Meanwhile, during a panel discussion, JSU President Dr. William B. Bynum Jr. described the documentary as “powerful.” He said he hopes people view the film and learn about the history and struggles of HBCUs.‘I am convinced that if students see this film they will be more willing to attend HBCUs,” said Bynum, who acknowledged that the institutions face future challenges. He has children who attended an HBCU and realizes that competition for students is “fierce,” especially with white institutions that are better financed.
“We all want each generation to do better than the previous generation so that kids don’t have some of the hardships we faced. There are consequences,” Bynum said. “We’re raising kids who have certain expectations of what an educational experience should be like. Some kids seek certain amenities.” Unfortunately, many HBCUs lack adequate appropriation and support from alumni, he said.
Bynum said the future of HBCUs means “we must meet students where they are, change our pedagogy and the way we instruct.”
Tougaloo President Dr. Beverly Wade Hogan said the film evoked a number of emotions.
“We’re resilient people with all the odds stacked again us. HBCUs have been the launching pad helping Americans create a democracy, getting them involved civically and breaking down barriers,” she said.
Hogan also said HBCUs must do a better job delivering its message. Nevertheless, she urged majority institutions to take note because they will have to “draw from the growing minority population, which will become the largest group of people in the future.” Because of the impending shift in demographics, she said America eventually will realize it can’t sustain itself with an uneducated minority population.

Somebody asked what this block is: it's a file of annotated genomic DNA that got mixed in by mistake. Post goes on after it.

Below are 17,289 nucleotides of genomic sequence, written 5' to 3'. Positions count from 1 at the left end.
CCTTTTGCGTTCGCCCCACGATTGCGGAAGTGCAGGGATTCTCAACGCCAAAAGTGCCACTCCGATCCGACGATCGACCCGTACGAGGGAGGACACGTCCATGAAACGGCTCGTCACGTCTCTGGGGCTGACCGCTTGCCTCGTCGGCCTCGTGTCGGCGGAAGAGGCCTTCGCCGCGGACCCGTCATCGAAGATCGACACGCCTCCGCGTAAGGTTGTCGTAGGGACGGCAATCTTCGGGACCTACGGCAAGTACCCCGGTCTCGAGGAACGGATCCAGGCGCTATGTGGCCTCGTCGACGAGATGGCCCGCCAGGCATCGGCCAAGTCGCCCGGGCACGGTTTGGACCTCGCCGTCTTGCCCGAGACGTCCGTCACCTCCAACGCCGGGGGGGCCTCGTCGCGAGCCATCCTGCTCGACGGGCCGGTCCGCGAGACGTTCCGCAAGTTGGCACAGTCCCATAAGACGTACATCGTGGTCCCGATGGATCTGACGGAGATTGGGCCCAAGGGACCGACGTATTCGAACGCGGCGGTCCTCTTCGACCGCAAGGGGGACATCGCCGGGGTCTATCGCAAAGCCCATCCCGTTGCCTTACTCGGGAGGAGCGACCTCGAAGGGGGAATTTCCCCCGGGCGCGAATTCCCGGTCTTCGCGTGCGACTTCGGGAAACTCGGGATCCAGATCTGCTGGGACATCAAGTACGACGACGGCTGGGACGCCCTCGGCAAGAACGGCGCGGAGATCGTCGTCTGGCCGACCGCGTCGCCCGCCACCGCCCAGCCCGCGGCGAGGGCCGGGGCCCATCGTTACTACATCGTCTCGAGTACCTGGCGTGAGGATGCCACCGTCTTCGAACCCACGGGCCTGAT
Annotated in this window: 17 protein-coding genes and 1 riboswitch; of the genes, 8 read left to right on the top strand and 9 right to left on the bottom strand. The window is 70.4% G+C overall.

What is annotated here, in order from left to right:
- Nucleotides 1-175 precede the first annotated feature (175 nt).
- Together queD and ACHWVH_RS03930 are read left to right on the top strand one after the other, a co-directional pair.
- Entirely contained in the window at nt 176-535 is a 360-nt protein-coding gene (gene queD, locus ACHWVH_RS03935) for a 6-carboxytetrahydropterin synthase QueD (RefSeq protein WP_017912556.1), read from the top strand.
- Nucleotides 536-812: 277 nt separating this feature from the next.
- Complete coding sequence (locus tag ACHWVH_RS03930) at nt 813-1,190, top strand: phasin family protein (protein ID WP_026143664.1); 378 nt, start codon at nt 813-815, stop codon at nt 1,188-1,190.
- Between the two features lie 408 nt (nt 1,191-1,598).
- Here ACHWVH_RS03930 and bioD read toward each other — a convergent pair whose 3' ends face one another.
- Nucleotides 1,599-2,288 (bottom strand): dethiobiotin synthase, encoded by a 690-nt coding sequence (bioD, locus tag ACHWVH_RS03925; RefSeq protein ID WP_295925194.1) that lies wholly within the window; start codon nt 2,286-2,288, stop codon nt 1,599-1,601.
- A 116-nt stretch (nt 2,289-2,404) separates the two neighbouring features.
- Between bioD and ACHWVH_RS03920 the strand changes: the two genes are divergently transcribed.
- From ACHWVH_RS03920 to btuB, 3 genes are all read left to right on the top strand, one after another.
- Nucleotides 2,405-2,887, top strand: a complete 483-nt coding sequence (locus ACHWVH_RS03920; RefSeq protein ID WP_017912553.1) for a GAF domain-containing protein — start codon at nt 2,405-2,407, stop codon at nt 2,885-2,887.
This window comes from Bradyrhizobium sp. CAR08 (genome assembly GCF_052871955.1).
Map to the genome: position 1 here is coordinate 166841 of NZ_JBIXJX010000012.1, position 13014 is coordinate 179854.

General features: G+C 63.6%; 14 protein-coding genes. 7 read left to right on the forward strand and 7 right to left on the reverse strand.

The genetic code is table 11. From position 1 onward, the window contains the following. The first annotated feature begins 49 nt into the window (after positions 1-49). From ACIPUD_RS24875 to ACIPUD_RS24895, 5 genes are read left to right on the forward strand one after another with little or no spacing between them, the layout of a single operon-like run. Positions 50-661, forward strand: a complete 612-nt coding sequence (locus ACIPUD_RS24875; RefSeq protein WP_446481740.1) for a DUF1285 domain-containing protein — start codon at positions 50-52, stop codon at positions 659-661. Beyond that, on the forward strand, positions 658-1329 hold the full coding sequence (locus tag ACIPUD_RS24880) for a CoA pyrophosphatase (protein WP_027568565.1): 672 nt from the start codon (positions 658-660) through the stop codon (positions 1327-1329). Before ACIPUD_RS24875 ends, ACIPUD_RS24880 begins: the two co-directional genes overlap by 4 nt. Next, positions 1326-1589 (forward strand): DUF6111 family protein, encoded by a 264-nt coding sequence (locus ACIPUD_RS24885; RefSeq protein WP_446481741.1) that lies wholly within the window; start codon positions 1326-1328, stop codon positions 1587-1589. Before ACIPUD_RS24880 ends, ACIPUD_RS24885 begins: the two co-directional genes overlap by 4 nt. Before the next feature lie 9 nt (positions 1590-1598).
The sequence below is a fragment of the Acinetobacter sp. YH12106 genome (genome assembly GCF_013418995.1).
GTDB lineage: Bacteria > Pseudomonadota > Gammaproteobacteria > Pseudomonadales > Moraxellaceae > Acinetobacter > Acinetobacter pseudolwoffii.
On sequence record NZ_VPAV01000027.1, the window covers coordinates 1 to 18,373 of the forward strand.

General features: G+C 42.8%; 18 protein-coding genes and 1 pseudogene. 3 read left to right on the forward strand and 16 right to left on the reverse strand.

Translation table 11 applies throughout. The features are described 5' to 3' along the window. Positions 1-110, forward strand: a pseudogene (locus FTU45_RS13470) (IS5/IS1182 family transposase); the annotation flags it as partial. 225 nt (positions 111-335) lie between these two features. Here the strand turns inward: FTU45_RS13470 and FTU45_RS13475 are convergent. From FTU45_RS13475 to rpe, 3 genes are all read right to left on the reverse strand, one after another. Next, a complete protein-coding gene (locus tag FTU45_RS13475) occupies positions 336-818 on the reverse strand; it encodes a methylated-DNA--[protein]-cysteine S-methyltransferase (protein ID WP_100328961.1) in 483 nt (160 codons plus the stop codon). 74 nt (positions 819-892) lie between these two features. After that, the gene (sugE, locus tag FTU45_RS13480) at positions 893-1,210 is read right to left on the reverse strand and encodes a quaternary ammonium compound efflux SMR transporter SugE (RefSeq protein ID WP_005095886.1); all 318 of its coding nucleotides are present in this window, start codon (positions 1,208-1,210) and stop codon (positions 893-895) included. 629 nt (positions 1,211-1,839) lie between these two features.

For institutions to thrive, Hogan said, “We must not let the message be that HBCUs are substandard, and we must improve our infrastructure, evaluate academic programs and tell our own story.”
Mississippi Valley State University President Dr. Jerryl Briggs was also part of the panel discussion. He was “overwhelmed” after viewing the documentary. He said the film will help people “understand the importance of where we came from and where we’re going.”
Briggs said the future of HBCUs will require stakeholders to “speak of how we can do more with less.” And, in contrast to other institutions, he said one positive aspect is that HBCUs continue to provide a whopping 25 percent of degrees to African-Americans.
In addition, Briggs said he’s especially proud that HBCUs have role models who let students know “you matter, and you earn an education that matters.”
Like Briggs, even historians in the film praised black schools for being a haven for the best and brightest so they can embrace their full potentials. Commentators also hailed instructors for providing a safety net for faltering students so they eventually would excel.DURING a Q&A, Briggs also addressed a student wondering how an education can free individuals of enslavement. Briggs said, “We must share wisdom by not withholding knowledge.”
As for Hill, he did not complete his undergraduate degree at Southern University. He and others were expelled and barred. He transferred to Fisk University, which accepted all his credits. Interestingly, he said a college in London that heard about his plight and the campus strife had invited him to enroll. He’s since visited Southern many years later after the tragic events.
For those willing to become activists today, Hill quotes philosopher Frantz Omar Fanon: “Each generation must, out of relative obscurity, discover its mission, fulfill it, or betray it.”
Hill said the young activists only wanted Southern to be “responsive to the people.”
Of his legacy, he said people today don’t blame him or the other students for the events that occurred. Besides the obvious regret over the loss of lives, Hill said the group was successful in helping the university establish a board of trustees, a faculty senate and gave students a voice to help implement policies.
An even greater joy for Hill is that Southern graciously awarded posthumous degrees to the slain students recently.